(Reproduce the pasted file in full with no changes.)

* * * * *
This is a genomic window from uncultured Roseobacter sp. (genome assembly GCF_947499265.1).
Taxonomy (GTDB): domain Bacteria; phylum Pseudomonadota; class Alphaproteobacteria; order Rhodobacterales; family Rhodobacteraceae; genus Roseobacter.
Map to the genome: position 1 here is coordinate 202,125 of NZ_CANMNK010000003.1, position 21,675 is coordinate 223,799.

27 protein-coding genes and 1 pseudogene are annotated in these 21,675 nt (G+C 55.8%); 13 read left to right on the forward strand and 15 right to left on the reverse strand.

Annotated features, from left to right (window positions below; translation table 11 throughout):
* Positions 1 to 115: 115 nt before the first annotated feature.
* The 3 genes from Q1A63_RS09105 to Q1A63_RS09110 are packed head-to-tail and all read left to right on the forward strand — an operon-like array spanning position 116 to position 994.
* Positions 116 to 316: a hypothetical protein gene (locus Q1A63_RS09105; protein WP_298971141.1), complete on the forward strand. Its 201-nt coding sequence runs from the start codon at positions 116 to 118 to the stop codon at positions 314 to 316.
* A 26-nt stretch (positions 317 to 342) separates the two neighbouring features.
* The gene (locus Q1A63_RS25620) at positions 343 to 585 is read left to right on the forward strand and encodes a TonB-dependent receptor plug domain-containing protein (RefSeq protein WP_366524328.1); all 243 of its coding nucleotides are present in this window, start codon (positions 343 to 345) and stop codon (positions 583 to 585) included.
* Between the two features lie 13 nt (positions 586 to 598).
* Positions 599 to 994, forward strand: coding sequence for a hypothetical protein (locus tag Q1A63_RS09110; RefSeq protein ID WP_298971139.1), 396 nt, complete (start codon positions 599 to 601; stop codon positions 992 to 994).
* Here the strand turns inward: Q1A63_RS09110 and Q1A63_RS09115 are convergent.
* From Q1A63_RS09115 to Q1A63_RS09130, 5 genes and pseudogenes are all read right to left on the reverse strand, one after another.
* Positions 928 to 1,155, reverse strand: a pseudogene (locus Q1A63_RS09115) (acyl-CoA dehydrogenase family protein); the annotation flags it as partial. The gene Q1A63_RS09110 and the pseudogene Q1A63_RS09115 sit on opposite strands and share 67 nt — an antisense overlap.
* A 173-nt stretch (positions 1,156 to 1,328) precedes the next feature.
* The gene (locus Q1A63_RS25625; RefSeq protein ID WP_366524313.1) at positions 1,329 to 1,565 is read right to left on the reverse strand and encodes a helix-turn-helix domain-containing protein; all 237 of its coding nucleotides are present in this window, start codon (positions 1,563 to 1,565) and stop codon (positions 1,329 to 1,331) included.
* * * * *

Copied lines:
This is a genomic window from uncultured Roseobacter sp. (genome assembly GCF_947499265.1).
Taxonomy (GTDB): domain Bacteria; phylum Pseudomonadota; class Alphaproteobacteria; order Rhodobacterales; family Rhodobacteraceae; genus Roseobacter.
Map to the genome: position 1 here is coordinate 202,125 of NZ_CANMNK010000003.1, position 21,675 is coordinate 223,799.

27 protein-coding genes and 1 pseudogene are annotated in these 21,675 nt (G+C 55.8%); 13 read left to right on the forward strand and 15 right to left on the reverse strand.

Annotated features, from left to right (window positions below; translation table 11 throughout):
* Positions 1 to 115: 115 nt before the first annotated feature.
* The 3 genes from Q1A63_RS09105 to Q1A63_RS09110 are packed head-to-tail and all read left to right on the forward strand — an operon-like array spanning position 116 to position 994.
* Positions 116 to 316: a hypothetical protein gene (locus Q1A63_RS09105; protein WP_298971141.1), complete on the forward strand. Its 201-nt coding sequence runs from the start codon at positions 116 to 118 to the stop codon at positions 314 to 316.
* A 26-nt stretch (positions 317 to 342) separates the two neighbouring features.
* The gene (locus Q1A63_RS25620) at positions 343 to 585 is read left to right on the forward strand and encodes a TonB-dependent receptor plug domain-containing protein (RefSeq protein WP_366524328.1); all 243 of its coding nucleotides are present in this window, start codon (positions 343 to 345) and stop codon (positions 583 to 585) included.
* Between the two features lie 13 nt (positions 586 to 598).
* Positions 599 to 994, forward strand: coding sequence for a hypothetical protein (locus tag Q1A63_RS09110; RefSeq protein ID WP_298971139.1), 396 nt, complete (start codon positions 599 to 601; stop codon positions 992 to 994).
* Here the strand turns inward: Q1A63_RS09110 and Q1A63_RS09115 are convergent.
* From Q1A63_RS09115 to Q1A63_RS09130, 5 genes and pseudogenes are all read right to left on the reverse strand, one after another.
* Positions 928 to 1,155, reverse strand: a pseudogene (locus Q1A63_RS09115) (acyl-CoA dehydrogenase family protein); the annotation flags it as partial. The gene Q1A63_RS09110 and the pseudogene Q1A63_RS09115 sit on opposite strands and share 67 nt — an antisense overlap.
* A 173-nt stretch (positions 1,156 to 1,328) precedes the next feature.
* The gene (locus Q1A63_RS25625; RefSeq protein ID WP_366524313.1) at positions 1,329 to 1,565 is read right to left on the reverse strand and encodes a helix-turn-helix domain-containing protein; all 237 of its coding nucleotides are present in this window, start codon (positions 1,563 to 1,565) and stop codon (positions 1,329 to 1,331) included.